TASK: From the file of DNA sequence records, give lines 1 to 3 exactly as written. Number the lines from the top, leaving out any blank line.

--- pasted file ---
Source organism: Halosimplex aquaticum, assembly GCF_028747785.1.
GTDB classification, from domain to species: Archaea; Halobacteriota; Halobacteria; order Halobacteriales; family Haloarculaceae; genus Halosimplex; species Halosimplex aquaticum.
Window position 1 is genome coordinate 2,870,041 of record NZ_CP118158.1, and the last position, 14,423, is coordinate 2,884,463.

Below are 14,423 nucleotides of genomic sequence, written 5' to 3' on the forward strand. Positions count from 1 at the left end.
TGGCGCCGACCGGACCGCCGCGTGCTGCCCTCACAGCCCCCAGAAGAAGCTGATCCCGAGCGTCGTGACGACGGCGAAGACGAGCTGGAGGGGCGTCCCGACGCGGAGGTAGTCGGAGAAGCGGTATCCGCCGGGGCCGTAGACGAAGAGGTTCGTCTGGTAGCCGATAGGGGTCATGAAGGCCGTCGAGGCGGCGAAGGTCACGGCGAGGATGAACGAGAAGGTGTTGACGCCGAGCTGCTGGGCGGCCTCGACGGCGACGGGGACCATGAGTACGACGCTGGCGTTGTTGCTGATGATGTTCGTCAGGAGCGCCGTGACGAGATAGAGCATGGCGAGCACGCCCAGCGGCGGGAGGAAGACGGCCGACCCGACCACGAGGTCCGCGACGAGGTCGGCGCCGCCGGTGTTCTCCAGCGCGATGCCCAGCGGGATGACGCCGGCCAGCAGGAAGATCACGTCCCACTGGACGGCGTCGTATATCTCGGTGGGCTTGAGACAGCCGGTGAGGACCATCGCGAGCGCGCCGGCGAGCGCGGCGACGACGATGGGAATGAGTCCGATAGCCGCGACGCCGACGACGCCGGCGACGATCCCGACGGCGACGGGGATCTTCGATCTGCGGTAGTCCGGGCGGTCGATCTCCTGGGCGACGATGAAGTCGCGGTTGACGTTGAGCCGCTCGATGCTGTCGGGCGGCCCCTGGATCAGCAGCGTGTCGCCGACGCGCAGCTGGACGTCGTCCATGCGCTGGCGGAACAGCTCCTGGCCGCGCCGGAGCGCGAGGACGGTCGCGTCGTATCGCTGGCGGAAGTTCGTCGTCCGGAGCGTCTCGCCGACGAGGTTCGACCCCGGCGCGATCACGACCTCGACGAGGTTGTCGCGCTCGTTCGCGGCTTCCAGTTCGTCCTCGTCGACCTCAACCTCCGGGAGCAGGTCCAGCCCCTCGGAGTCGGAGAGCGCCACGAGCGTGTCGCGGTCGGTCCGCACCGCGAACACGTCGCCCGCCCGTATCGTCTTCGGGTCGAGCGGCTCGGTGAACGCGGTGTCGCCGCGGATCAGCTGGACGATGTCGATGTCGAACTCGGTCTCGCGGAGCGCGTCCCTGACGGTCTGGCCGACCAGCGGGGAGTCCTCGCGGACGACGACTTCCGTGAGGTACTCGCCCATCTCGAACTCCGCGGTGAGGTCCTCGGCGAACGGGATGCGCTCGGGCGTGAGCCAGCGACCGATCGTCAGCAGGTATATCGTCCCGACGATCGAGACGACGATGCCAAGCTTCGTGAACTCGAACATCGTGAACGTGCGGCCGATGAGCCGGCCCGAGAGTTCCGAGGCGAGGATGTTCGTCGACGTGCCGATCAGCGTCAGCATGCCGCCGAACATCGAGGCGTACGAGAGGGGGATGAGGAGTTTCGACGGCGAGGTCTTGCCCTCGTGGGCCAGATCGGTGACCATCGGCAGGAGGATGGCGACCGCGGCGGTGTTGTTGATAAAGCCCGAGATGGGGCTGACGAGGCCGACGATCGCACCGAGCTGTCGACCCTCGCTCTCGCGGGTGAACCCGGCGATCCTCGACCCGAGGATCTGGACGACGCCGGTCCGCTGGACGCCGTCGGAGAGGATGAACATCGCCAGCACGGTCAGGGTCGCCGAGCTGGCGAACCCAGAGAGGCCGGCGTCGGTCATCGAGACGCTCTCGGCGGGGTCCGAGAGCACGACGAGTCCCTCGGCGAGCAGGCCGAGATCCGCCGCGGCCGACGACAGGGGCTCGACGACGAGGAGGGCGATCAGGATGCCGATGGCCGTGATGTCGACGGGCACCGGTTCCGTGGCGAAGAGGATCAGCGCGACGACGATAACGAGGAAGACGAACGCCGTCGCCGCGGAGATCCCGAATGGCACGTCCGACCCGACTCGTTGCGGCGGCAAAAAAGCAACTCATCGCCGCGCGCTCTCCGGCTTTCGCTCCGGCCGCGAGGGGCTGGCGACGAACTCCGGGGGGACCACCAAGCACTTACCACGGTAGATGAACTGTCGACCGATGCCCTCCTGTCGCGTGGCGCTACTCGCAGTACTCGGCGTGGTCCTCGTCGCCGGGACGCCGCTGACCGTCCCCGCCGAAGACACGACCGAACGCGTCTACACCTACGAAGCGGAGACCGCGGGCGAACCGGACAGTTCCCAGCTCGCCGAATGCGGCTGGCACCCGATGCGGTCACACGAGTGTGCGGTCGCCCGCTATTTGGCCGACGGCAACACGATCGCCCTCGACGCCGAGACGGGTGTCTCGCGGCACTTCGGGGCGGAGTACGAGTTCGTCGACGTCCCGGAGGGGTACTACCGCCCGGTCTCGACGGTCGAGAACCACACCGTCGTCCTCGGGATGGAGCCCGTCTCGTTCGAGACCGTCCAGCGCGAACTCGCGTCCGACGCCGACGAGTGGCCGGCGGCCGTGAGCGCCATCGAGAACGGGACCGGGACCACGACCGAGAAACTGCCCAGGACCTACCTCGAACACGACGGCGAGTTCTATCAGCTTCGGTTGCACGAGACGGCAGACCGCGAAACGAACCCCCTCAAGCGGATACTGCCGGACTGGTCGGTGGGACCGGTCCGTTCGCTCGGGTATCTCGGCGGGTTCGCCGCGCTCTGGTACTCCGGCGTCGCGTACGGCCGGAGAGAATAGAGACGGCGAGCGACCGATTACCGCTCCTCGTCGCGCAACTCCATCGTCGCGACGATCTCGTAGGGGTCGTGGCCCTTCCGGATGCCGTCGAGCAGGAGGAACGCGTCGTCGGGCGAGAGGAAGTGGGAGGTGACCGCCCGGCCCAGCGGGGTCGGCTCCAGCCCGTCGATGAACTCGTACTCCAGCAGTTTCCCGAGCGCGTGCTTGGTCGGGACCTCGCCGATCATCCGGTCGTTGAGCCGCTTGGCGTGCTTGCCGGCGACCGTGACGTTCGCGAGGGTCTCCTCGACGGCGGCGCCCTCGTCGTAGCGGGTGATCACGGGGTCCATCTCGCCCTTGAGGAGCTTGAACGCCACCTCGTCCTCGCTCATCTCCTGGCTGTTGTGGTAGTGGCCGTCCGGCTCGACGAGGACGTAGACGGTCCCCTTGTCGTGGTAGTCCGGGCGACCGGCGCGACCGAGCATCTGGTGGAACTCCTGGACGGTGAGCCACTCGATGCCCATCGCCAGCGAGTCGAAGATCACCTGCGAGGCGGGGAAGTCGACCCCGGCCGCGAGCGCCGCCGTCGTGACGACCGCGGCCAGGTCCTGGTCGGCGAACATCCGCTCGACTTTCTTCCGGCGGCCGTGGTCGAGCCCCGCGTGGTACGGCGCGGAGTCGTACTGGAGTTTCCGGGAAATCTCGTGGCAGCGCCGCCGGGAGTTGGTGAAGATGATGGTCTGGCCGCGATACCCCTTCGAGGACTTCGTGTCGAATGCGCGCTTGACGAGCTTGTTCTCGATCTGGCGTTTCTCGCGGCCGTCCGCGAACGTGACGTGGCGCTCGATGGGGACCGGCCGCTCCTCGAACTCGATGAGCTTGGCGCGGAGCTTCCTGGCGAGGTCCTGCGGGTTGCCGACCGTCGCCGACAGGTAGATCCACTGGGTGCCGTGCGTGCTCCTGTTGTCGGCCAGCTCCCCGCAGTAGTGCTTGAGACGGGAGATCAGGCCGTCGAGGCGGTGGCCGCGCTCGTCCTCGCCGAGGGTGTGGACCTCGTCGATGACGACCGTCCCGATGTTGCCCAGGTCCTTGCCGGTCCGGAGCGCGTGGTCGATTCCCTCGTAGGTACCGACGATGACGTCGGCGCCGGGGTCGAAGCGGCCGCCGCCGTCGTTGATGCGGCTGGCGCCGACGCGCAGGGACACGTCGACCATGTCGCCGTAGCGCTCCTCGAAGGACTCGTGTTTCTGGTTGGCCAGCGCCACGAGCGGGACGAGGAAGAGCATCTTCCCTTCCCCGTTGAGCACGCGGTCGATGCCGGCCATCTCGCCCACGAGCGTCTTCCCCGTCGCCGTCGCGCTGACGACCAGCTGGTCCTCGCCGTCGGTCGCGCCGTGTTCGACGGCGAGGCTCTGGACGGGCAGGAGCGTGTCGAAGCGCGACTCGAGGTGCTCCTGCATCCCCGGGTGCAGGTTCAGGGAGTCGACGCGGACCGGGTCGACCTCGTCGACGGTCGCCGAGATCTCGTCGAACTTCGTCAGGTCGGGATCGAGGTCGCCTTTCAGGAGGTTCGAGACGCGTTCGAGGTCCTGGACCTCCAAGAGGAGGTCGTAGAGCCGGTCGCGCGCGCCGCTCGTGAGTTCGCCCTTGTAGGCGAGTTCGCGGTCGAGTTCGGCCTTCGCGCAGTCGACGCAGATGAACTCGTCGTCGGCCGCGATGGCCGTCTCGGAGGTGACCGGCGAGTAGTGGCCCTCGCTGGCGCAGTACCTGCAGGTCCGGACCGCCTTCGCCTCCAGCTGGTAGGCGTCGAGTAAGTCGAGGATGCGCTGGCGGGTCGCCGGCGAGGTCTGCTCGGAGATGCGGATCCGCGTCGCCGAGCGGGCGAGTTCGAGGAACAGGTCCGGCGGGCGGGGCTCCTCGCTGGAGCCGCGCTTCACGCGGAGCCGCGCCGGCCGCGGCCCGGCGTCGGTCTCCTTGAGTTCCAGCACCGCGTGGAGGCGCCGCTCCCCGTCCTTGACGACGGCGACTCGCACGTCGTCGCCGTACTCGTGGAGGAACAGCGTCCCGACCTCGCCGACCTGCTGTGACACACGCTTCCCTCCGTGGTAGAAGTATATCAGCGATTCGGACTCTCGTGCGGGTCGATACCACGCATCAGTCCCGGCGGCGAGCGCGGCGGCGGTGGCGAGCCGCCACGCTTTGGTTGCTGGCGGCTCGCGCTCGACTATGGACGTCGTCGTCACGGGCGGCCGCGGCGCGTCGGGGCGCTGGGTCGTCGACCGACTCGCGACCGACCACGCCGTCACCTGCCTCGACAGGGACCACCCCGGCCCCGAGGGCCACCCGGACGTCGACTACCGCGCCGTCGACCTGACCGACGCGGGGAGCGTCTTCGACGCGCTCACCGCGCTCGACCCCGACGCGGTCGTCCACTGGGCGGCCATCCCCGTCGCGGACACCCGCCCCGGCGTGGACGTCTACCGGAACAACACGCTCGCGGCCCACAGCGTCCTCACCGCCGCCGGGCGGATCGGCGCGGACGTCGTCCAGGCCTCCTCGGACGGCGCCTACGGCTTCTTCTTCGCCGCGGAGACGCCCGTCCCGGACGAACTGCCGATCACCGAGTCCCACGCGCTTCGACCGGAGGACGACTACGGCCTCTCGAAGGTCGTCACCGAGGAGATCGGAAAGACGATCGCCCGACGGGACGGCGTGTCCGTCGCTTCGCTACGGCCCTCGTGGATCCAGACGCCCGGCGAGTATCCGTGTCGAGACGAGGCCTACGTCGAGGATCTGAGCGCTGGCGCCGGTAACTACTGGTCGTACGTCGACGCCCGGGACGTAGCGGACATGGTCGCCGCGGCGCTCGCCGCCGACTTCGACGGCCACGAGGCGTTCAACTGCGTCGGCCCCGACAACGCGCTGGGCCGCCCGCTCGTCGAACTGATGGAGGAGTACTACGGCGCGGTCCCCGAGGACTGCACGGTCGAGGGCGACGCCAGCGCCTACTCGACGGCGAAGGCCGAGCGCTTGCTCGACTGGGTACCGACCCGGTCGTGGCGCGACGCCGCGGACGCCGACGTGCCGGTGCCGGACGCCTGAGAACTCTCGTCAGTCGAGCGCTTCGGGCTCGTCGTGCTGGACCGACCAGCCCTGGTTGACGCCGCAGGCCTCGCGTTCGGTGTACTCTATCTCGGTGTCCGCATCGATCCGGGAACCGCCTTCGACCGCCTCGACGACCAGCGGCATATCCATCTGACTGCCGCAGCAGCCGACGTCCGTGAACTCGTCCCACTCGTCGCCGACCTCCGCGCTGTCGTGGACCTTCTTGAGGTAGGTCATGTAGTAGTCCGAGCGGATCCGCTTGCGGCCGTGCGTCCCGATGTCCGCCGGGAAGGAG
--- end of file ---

Source organism: Halosimplex aquaticum, assembly GCF_028747785.1.
GTDB classification, from domain to species: Archaea; Halobacteriota; Halobacteria; order Halobacteriales; family Haloarculaceae; genus Halosimplex; species Halosimplex aquaticum.
Window position 1 is genome coordinate 2,870,041 of record NZ_CP118158.1, and the last position, 14,423, is coordinate 2,884,463.